14th century shipwreck off Swedish west coast
- On 14/02/2009
- In Underwater Archeology
By Dr. Martin Rundkvist
Bohuslän province on the west coast of Sweden is known internationally for its many and varied Bronze Age rock art sites.
But its archaeology is rich regardless of what period you look at. My maternal great-granddad's people came from Tanum and Kville parishes, so I'm sort of a Bohuslän aborigine.
The discovery of a Medieval shipwreck off the Bohuslän coast was recently announced. Or rather, the wreck has been known for centuries, and local tradition held it to date from the grim early-18th century reign of warrior king Carolus XII.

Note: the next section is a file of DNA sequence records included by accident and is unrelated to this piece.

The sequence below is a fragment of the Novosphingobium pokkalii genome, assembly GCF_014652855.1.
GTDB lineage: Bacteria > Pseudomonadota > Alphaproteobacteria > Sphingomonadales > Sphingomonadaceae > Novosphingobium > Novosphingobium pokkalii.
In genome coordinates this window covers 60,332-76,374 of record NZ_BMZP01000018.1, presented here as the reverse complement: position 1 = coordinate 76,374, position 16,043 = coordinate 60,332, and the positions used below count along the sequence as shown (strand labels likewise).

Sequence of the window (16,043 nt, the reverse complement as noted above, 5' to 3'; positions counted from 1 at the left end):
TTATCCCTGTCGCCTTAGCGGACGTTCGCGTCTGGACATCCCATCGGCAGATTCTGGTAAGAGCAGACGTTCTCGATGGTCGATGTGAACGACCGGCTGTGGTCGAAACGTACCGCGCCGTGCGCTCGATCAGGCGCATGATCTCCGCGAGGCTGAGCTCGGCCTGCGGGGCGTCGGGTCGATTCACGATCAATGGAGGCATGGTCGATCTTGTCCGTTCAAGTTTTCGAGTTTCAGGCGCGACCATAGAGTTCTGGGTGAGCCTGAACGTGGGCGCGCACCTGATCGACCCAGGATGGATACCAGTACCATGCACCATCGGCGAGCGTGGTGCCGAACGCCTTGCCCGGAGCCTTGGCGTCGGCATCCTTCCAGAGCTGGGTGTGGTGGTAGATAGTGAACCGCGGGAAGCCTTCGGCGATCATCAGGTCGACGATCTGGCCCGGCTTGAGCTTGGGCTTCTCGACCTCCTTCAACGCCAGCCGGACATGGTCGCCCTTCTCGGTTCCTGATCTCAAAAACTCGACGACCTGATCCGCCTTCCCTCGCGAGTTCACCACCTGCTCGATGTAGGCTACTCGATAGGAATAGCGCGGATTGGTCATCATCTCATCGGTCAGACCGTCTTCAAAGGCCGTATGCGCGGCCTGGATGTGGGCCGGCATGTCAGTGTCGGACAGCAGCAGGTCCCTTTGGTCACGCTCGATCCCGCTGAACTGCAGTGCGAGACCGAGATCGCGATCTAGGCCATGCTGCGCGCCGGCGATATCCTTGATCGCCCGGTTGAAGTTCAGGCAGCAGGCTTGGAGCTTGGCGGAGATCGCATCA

Now maritime archaeologist Staffan von Arbin from the County Museum has secured samples dating the vessel's construction to between 1310 and 1350. The samples also indicate England as the timber's most probable country of origin.
This may be a historically documented shipwreck: on 20 February 1361, King Edward III of England wrote to King Magnus Eriksson of Sweden and Norway with a complaint regarding the latter's seizure of goods from an English ship that had foundered right about the place where the newly dated wreck is.